Hardy, herbaceous, Eastern North American groundcover
Description: Butter yellow, five-petal flowers in early summer; medium green, heart-shaped leaves
Habit: Low-growing groundcover 6 to 12-inches high, spreads by divisions and self-seeding
Culture: Prefers part shade and moist but well-drained garden loam
Hardiness: Cold hardy to USDA Zone 4
Origin: Eastern North America
Attributes: Attracts bees and butterflies; Deer resistant
Smooth Yellow Violet is one of several violet species that thrive in rich forests of Eastern North America. Viola pensylvanica was introduced to European gardens by 1772 and was listed as a perennial flower in Philadelphia nurseryman Bernard McMahon’s The American Gardener’s Calendar, 1806. In February 1808, while Jefferson was President and living in Washington, DC, his granddaughter, Anne Cary Randolph, wrote that she intended to plant violets in the shady beds at Monticello. A month later she enclosed fragrant white violets in a letter, writing “I enclose you some white violets but fear they will lose their smell before they reach you.” The nectar of Smooth Yellow Violets attracts butterflies and bees. The plants are resistant to deer damage and have no serious insect or disease problems.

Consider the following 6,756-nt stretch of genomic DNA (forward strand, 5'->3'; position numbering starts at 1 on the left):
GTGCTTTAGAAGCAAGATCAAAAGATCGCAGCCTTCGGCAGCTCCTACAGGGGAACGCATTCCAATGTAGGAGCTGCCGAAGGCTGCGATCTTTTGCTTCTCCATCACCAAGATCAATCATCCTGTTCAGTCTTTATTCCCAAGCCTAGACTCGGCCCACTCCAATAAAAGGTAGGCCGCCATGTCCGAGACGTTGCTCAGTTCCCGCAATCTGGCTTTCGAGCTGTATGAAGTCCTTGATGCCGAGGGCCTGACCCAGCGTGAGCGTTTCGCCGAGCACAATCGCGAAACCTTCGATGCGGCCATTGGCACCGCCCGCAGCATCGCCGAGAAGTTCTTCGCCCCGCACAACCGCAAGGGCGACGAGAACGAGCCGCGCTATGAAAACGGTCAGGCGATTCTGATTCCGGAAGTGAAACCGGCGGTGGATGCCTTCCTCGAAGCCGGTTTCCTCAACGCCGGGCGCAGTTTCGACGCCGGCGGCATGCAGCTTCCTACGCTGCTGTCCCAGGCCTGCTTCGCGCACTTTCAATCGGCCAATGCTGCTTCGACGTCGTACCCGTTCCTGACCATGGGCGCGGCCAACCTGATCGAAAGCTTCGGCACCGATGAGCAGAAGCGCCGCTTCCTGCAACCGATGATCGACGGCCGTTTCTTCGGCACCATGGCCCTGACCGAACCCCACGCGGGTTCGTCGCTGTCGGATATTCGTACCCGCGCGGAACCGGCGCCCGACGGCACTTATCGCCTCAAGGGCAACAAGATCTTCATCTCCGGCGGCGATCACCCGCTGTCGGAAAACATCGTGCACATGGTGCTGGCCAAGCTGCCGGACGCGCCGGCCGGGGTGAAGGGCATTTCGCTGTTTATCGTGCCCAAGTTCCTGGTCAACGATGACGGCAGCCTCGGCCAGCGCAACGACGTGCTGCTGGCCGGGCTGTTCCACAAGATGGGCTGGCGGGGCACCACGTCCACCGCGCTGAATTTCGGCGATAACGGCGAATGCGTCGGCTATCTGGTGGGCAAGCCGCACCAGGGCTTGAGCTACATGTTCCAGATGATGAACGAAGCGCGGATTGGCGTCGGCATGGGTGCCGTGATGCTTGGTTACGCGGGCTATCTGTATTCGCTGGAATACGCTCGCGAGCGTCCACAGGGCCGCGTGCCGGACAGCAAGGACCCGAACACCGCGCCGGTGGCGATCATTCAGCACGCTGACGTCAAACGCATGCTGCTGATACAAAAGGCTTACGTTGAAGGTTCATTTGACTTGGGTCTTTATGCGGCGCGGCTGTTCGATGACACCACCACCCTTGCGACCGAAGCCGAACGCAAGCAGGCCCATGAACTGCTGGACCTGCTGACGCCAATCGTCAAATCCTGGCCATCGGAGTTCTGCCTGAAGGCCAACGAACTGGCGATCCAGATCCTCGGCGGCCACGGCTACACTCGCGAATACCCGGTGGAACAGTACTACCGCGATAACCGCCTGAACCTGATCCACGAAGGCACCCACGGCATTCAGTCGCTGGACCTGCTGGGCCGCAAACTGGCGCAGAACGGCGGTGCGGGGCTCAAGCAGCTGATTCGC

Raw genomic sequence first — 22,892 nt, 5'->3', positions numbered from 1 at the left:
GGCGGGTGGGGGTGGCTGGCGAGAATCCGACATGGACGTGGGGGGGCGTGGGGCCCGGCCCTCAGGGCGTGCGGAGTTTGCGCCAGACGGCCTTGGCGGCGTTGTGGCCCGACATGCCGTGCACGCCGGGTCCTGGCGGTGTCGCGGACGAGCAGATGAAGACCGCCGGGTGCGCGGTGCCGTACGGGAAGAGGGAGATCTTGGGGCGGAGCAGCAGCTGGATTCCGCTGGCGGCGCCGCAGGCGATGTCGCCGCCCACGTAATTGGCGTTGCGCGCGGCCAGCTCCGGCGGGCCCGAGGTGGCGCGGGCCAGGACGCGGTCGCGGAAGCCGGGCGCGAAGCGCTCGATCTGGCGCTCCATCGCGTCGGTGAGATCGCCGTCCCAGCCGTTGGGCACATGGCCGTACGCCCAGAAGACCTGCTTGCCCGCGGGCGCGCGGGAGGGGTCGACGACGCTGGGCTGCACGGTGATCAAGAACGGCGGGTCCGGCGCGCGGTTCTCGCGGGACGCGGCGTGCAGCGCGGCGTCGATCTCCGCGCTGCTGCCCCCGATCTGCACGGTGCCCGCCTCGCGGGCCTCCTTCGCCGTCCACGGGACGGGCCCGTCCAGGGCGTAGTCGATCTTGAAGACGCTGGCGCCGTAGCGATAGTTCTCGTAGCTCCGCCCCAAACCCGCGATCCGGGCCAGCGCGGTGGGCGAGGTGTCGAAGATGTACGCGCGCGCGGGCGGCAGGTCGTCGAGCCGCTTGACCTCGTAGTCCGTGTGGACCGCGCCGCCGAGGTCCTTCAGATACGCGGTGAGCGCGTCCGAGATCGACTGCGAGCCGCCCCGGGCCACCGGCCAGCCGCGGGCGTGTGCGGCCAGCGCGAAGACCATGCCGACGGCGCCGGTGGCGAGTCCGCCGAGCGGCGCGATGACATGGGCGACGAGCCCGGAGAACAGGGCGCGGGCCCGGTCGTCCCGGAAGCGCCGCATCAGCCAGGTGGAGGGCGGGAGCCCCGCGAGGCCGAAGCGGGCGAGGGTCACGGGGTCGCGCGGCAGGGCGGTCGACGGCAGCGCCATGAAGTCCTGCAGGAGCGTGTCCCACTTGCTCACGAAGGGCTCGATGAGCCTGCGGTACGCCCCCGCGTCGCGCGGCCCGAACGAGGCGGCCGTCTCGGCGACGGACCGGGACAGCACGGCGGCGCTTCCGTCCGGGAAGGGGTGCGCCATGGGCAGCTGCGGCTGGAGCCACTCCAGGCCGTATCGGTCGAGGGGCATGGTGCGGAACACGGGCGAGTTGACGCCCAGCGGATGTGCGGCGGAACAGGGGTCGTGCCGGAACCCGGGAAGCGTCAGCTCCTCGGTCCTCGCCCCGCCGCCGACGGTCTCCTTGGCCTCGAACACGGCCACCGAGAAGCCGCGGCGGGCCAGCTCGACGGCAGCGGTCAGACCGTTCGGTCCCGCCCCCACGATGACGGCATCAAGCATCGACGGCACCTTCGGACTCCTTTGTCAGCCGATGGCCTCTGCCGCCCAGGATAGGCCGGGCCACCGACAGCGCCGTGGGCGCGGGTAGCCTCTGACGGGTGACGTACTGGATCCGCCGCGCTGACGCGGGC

This plant will ship bare root. Grade: #1.
Bare root planting tips:
~ If you can't plant immediately, store your plant in a cool location and keep the roots moist or pot in a container with a nursery potting mix from your local garden center.
~ Before planting, let the roots soak for several hours as you prepare the site. You'll want to dig a large enough hole so the root mass can spread out and the plant is at the same soil level as when it was growing in the nursery.
~ Once planted, water it in well and wait a month before fertilizing. Mulching will help to maintain moisture and raise soil temperatures for faster growth.